Opened in 1992, the FXB House in Montevideo, Uruguay, works to respond to the growing impoverishment of the local population and its harmful consequences on children. Many children had to resort to the streets for survival, living off food scraps found in the garbage bins of extremely dangerous slums. Victims of stigmatization, discrimination, violence and sexual exploitation, these children are constantly exposed to HIV and STIs. To address this and the lack of opportunities for these young people, FXB set up an educational project that helps vulnerable children and adolescents find productive ways of confronting the problems posed by poverty. The project also builds brighter futures through vocational training and provides HIV prevention information, which is particularly valuable for the these communities. Young people are offered psychological and emotional support, appropriate levels of sex education, lessons in children’s rights and basic life skills. This all helps to restore young people’s dignity and sense of self-worth.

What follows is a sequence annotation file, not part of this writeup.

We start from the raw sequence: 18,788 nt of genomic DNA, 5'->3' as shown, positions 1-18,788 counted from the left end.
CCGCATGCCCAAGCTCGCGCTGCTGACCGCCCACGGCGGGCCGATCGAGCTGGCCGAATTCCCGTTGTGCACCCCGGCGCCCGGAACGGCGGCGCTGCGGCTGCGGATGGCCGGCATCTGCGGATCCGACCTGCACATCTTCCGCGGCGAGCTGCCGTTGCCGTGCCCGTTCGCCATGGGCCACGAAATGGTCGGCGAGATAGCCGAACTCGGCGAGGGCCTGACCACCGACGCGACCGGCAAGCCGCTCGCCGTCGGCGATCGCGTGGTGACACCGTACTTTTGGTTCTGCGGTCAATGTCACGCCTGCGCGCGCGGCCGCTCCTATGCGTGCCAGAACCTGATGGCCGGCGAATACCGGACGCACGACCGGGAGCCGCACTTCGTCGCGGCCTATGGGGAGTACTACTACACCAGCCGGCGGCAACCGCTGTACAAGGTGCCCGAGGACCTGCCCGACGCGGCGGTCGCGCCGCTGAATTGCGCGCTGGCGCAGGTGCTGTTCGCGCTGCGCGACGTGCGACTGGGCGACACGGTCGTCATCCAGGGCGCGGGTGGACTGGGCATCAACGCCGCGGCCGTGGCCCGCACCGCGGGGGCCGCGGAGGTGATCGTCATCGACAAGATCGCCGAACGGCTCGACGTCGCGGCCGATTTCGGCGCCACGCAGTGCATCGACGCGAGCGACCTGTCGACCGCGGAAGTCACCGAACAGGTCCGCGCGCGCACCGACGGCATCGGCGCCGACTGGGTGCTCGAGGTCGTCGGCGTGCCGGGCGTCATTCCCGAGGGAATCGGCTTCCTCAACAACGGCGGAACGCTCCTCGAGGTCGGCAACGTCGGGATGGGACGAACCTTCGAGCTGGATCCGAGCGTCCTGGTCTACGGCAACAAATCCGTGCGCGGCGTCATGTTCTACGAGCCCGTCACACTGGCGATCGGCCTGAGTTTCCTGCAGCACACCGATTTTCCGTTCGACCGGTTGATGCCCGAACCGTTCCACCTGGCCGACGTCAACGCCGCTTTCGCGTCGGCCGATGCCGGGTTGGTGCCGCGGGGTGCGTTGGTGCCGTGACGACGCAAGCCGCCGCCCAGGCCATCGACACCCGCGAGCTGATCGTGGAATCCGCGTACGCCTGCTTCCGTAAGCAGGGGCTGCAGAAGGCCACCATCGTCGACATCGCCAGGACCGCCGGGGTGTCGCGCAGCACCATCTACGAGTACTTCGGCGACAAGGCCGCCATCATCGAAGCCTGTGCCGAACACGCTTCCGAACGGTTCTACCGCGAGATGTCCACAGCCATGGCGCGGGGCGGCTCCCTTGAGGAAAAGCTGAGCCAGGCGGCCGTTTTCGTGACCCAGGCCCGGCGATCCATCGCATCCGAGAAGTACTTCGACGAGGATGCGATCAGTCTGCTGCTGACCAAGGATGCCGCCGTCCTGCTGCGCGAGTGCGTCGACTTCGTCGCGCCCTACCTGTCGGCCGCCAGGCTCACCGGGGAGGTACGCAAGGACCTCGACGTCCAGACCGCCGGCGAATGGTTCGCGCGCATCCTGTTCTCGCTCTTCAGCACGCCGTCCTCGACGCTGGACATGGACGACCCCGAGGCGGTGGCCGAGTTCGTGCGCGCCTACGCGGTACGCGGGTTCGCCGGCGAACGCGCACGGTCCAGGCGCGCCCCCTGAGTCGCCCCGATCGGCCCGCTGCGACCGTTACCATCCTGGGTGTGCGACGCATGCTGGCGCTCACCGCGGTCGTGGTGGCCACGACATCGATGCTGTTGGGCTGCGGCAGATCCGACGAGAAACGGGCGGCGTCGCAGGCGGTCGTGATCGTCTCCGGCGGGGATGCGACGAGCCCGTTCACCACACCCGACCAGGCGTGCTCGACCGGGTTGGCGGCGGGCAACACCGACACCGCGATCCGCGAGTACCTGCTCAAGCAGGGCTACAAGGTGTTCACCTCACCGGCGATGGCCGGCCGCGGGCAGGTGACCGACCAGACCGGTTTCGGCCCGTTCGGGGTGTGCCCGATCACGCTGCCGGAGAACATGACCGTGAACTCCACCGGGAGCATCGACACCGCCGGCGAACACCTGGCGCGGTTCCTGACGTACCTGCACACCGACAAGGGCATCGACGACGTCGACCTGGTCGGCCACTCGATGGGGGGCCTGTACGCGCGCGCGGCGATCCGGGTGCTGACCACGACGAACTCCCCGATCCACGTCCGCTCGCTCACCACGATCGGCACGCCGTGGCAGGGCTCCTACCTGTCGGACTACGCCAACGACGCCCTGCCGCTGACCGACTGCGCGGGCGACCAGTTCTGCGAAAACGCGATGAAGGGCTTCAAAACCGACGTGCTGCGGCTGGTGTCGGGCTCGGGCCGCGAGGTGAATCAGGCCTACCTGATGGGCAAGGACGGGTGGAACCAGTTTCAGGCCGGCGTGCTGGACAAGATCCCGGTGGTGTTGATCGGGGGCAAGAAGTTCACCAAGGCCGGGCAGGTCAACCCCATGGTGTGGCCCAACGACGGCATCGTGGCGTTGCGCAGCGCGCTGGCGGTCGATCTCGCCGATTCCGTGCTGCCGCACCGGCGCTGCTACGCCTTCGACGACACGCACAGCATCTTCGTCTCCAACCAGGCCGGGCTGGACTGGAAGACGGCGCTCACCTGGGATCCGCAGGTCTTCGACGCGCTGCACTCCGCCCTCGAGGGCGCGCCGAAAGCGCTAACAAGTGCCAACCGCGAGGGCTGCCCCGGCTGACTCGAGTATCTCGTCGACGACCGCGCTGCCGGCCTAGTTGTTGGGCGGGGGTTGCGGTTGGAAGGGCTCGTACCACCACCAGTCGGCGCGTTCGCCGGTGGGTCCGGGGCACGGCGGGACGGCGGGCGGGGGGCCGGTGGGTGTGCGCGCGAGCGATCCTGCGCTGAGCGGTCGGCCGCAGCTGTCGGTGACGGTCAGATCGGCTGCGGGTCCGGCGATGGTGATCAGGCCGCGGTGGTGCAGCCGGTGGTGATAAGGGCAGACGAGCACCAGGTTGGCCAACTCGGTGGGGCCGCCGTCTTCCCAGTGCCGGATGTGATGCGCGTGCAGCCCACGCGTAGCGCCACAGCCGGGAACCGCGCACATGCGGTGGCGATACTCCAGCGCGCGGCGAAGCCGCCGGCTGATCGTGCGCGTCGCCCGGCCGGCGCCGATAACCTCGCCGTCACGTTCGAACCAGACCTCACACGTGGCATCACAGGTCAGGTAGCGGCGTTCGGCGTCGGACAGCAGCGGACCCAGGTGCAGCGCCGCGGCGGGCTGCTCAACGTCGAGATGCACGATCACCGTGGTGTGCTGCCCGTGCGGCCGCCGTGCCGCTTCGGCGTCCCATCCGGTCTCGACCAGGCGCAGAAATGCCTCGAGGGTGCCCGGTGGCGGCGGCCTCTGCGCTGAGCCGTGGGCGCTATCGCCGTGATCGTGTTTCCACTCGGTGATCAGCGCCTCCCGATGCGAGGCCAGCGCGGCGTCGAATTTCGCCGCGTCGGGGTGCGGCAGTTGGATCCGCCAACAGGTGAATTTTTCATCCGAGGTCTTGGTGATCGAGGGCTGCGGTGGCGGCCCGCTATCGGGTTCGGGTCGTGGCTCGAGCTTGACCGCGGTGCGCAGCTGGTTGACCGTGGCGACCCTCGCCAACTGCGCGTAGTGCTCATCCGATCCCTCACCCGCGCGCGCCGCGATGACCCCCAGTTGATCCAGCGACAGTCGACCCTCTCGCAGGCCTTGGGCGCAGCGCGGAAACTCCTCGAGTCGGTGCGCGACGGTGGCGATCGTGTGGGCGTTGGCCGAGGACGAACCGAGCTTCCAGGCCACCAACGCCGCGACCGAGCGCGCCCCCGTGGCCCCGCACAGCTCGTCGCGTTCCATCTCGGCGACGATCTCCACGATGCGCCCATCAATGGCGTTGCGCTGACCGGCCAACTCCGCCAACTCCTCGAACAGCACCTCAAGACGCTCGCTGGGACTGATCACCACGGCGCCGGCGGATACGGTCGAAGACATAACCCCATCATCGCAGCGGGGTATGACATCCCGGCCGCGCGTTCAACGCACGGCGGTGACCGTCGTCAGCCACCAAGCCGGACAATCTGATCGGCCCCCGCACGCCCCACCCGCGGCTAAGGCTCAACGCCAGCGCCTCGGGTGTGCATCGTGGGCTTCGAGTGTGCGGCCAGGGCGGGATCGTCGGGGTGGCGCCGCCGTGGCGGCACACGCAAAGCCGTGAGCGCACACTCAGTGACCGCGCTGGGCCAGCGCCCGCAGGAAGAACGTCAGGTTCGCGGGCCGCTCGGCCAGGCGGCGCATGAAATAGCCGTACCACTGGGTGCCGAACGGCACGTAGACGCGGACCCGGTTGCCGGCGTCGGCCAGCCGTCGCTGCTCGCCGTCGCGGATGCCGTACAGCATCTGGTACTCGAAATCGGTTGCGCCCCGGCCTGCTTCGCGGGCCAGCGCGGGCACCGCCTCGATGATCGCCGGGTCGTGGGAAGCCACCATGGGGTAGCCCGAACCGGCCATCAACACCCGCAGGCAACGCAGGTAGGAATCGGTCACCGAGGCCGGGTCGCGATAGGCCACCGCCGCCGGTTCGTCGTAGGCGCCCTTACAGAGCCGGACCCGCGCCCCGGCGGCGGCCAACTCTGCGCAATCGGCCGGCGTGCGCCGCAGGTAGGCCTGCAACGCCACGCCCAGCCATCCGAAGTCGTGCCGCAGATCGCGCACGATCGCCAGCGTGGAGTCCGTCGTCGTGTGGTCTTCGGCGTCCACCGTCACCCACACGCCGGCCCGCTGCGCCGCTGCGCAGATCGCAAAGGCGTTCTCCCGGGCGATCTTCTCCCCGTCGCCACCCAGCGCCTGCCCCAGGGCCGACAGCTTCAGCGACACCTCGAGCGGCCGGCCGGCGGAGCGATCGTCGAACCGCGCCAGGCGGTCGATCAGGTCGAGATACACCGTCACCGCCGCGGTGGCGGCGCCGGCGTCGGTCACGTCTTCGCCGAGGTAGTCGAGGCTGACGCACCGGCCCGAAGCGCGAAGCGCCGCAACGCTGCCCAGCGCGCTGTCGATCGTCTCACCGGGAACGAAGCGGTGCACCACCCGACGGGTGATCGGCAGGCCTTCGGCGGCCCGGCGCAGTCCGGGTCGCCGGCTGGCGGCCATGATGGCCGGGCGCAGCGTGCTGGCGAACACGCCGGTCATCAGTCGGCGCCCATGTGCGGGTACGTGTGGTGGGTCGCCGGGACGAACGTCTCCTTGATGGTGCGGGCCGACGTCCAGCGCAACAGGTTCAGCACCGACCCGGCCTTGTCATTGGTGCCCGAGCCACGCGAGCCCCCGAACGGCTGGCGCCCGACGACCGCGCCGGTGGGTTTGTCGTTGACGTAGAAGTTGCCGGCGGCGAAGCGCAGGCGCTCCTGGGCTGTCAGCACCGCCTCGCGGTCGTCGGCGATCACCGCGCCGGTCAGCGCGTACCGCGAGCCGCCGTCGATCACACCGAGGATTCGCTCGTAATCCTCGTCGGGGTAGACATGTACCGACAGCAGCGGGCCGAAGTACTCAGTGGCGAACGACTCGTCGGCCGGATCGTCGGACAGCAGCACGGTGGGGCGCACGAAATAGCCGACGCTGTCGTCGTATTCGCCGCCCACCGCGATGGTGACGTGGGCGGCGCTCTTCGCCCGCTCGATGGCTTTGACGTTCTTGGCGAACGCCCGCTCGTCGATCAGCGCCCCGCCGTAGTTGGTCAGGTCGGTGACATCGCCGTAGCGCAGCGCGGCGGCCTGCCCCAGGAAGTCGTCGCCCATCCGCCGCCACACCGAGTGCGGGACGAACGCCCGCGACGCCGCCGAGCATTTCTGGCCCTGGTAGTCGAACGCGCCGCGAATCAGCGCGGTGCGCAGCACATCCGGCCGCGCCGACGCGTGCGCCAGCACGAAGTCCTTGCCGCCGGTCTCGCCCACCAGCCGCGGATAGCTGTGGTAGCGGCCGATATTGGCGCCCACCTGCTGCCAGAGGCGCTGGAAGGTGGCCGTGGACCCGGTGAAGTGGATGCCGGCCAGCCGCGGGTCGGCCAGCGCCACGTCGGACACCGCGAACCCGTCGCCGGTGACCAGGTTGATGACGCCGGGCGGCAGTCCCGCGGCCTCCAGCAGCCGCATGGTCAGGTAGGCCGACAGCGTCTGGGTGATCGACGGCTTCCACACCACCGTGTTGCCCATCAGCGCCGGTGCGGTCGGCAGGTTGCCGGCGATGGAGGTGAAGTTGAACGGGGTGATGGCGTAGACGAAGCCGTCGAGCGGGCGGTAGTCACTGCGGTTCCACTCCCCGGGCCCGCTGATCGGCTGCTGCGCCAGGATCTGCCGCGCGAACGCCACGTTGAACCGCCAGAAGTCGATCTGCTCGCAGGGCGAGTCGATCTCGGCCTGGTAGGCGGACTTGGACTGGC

Following a long lobbying struggle initiated by FXB founder and president emerita Albina du Boisrouvray, many families from the FXB House managed to obtain decent housing. As part of helping these families continue to live in a rural environment, FXB encouraged the development of farming activities that can lead to self-sufficiency. This prompted improvements in health for everyone in the program, especially children. Program participants younger than 25 were more than twice as likely to have a job compared to their peers in Montevideo. FXB also took part in an initiative led by UNICEF to add a line to the national budget that referred to monetary support for families caring for orphans.

On Dec. 31, 2009, FXB ended its involvement in the project, as locals learned to maintain the FXB House. It is now managed by a local association.